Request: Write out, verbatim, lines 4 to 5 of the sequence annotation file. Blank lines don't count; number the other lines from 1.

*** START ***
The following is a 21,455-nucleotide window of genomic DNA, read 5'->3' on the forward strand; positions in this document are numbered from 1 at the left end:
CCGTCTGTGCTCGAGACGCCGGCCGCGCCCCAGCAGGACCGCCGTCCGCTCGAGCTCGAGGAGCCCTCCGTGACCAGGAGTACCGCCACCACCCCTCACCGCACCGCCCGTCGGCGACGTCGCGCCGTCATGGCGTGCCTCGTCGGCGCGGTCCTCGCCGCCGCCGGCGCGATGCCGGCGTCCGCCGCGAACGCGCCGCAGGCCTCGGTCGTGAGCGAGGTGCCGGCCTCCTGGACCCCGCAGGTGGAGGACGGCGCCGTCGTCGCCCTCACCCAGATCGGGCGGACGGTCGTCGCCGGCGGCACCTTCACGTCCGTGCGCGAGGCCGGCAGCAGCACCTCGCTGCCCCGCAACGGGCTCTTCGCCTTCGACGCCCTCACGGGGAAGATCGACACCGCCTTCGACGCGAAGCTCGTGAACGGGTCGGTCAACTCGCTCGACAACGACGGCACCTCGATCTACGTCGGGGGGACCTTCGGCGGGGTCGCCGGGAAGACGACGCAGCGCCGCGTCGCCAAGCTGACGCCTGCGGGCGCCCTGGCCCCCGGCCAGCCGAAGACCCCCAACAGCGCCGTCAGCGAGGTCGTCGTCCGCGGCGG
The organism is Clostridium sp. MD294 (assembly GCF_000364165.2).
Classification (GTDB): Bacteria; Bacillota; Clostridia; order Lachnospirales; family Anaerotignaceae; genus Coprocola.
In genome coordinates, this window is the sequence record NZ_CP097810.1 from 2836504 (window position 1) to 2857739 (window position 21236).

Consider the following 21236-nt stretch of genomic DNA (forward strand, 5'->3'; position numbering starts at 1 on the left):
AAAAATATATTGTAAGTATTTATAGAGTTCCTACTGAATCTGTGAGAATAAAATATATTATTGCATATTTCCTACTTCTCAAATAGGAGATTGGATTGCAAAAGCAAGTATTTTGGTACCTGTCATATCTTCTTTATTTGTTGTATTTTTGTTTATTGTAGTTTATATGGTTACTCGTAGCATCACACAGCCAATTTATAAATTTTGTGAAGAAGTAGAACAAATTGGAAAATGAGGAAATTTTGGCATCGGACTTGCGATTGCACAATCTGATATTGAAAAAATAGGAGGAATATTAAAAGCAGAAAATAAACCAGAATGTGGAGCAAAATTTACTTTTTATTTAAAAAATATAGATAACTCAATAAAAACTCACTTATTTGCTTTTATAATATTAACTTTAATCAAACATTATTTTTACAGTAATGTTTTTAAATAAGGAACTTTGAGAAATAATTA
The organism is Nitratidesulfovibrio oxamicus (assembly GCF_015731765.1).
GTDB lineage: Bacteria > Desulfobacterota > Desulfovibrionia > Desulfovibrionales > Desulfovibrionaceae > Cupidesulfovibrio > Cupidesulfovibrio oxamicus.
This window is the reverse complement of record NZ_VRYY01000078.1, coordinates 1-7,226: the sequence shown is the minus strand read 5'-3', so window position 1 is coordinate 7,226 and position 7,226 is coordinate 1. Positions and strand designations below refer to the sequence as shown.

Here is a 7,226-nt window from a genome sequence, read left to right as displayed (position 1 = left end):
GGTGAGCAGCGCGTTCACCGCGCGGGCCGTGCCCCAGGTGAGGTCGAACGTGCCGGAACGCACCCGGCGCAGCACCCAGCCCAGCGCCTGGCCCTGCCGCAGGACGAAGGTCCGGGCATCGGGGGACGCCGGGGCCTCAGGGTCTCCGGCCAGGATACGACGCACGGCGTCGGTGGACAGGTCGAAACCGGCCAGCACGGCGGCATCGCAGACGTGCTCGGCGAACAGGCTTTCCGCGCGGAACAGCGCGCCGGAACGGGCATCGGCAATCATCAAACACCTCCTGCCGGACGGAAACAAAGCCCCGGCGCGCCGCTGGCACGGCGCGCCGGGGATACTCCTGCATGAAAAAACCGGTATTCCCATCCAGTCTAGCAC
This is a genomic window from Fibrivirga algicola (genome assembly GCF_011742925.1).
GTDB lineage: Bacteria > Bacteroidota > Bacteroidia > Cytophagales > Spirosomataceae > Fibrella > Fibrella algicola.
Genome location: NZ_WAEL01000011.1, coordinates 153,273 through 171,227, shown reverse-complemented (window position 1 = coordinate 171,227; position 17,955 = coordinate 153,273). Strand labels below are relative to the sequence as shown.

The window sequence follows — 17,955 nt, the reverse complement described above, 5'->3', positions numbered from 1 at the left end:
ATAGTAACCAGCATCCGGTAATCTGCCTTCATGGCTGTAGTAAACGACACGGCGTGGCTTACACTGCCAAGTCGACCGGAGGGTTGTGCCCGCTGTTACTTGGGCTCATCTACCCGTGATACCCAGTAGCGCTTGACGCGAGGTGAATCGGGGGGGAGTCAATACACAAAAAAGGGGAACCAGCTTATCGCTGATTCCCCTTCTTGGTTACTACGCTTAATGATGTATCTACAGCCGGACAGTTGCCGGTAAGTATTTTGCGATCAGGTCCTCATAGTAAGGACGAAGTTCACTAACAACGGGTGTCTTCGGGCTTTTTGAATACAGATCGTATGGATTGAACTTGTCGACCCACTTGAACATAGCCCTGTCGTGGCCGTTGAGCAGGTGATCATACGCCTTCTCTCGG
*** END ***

Classification (GTDB): Bacteria; Bacillota; Clostridia; order Lachnospirales; family Anaerotignaceae; genus Coprocola.
In genome coordinates, this window is the sequence record NZ_CP097810.1 from 2836504 (window position 1) to 2857739 (window position 21236).